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6 in 10 Saudi consumers expect to return to pre-COVID normality in the next 6 months

Alternative shopping options like Click & Collect, curbside pickup, contactless In-Store experience like self-checkouts, increased vaccination, and continued protective and social distancing measures will be key

73% of consumers have admittedly changed their shopping habits to adapt to the “new normal” 45% of consumers moved to higher-priced, better quality health and wellness products As spending habits evolve, e-commerce continues to penetrate all categories

Alternative shopping options like Click & Collect, curbside pickup (46%), and contactless In-Store experiences like self-checkouts (27%) will be key to rebuilding Saudi consumers’ confidence to visit public places (stores and supermarkets) moving forward. This is according to a study commissioned by Kearney, the third in a series of surveys exploring consumer shopping habits since the onset of the pandemic.

The results reveal that as spending habits continue to evolve, consumers in the Kingdom stay cautious, with 57% expecting the effects of the pandemic to last for the next 6 months. It also highlights that expenditure on essential items (which constitutes food and grocery (F&B) as well as non-F&B items like health and wellness products) has shown a sustained increase with 45% of consumers moving to higher-priced, better quality products, while spending on non-essentials (clothes, bags, and accessories) continues to decline.

More than 80% of consumers have admittedly changed their shopping habits to adapt to the “new normal,” with those aged between 30-45 recorded the highest change (89%) followed by those from ages 46-60 and under 30 years of age at 84% respectively.

When looking more closely into how habits have changed, 18% have reduced expenditure on essential items by up to 50% compared to pre-pandemic, however, over 60% of respondents have increased spending by over 25%. Conversely, spending on non-essentials has decreased by 26%, with 45% of respondents increasing spend in this area.

Within the essential items category, 45% of respondents have upgraded to higher-priced, better quality items, with the highest increase shown for meats and dairy (61%), as well as, fruits and vegetables (59%).

31% of respondents have highlighted that they expect to spend more on non-essentials in the coming months, particularly on casualwear (48%) followed by workwear (41%), evening wear (39%), activewear (36%), footwear (34%), and bags and accessories (27%).

“The pandemic has fundamentally changed the way consumers view health and safety measures and efforts. As residents adapt to the new normal, hygiene and hygiene transparency have become vital. Spending is being driven by the easing of restrictions, higher awareness of health and wellbeing, and expectations to return to the office,” commented Adel Belcaid, Partner at Kearney Middle East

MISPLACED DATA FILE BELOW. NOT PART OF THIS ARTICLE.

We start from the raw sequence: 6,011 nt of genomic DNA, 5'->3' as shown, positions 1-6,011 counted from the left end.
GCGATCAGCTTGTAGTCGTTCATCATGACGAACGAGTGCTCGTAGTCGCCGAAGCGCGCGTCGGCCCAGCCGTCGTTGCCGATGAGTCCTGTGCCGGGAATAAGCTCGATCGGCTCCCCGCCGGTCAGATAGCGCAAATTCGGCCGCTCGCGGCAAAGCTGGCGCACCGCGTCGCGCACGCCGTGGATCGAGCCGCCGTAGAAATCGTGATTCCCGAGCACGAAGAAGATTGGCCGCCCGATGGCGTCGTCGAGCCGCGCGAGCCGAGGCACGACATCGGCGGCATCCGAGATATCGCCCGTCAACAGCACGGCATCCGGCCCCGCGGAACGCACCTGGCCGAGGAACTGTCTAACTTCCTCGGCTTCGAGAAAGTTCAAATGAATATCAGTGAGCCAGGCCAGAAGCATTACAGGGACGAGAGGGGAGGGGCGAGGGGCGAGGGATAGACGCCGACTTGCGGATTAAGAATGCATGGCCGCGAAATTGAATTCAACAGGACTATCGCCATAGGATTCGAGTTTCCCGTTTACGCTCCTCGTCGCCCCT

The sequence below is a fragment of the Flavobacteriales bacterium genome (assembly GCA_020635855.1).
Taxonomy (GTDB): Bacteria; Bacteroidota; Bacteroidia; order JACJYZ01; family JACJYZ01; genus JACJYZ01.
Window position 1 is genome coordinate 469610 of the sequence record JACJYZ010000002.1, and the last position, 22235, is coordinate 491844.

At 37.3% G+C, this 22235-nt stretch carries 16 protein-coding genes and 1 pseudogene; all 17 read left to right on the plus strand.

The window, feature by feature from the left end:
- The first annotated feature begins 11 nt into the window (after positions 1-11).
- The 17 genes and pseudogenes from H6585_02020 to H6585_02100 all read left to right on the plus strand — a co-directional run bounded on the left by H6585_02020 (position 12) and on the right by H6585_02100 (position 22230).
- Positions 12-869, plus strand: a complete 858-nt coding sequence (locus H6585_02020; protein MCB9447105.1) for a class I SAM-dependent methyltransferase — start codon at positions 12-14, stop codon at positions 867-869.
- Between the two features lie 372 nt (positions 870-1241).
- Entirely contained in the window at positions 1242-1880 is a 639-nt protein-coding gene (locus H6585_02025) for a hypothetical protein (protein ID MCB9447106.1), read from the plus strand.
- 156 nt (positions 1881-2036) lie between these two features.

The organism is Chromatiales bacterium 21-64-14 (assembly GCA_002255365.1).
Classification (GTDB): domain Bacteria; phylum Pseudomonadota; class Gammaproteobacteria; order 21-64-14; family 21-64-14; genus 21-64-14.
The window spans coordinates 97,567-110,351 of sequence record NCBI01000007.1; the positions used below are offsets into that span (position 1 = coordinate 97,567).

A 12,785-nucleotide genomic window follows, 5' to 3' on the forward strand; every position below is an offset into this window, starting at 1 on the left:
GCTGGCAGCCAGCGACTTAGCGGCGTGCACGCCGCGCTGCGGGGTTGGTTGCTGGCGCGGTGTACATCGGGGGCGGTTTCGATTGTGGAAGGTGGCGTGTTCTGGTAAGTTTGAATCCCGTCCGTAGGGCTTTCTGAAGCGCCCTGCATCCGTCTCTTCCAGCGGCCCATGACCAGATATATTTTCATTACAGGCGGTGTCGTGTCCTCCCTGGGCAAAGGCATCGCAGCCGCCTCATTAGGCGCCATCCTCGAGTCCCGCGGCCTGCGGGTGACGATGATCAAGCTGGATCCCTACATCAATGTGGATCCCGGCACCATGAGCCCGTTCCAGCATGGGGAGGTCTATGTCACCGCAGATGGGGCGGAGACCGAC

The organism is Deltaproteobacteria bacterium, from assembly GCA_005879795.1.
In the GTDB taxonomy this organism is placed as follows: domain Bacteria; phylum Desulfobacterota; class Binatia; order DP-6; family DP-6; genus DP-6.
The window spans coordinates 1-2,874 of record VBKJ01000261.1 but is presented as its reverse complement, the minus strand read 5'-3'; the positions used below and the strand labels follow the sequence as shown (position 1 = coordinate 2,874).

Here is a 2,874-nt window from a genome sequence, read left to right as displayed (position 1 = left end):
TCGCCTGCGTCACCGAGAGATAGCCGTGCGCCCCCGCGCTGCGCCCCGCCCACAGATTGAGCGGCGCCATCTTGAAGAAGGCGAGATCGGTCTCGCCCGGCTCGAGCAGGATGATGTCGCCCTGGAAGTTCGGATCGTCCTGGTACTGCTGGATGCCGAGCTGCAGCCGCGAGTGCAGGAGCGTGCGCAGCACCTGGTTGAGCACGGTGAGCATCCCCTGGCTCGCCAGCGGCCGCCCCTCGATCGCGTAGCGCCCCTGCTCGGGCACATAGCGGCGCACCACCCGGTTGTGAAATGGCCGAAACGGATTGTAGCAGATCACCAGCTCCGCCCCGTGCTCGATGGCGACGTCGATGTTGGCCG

As spending habits evolve, e-commerce continues to penetrate all categories. The survey highlights that consumers in the Kingdom are now more comfortable purchasing essentials online compared to last year. When questioned about the motivations behind this, COVID-19 prevention measures (39%) were the main driver, followed by convenience (36%), price (17%), and finally, assortments of products (8%).

COVID-19 prevention measures ranked third for online shopping for non-essential items (18%), preceded by convenience (34%) and price and assortment of products ranking equally at 24% each.

Interestingly, consumers are looking for more omnichannel journeys and innovative in-store models with alternative shopping options and continued protective and Contactless In-Store experiences like self-checkouts being the key drivers of restoring consumer confidence in visiting public places and increased vaccination (15%) and social distancing (12%) being a lesser concern with (16%) in increasing their confidence.

Saying this, 44% of respondents highlighted an offline-shopping preference for essential items, and 35% for non-essential items, particularly for those products that require inspection for quality, freshness, and fit.

“For Saudi consumers, convenience is driving online purchases with COVID-19 concerns becoming a secondary factor, indicating the sustenance of the online shift. However, the physical store still plays a strong role across all categories which requires the customer to touch, feel and try the product. Retailers will need to adopt a differentiated strategy to make consumers feel safe in stores; consumers are heavily indexed towards alternative shopping options like Click & Collect, curbside pickup, and contactless in-store experience like self-checkouts; however, this will vary across markets and it’s essential for stakeholders, mall property owners, and retailers to monitor the evolving face of retail to ensure they stay relevant,” concluded Belcaid.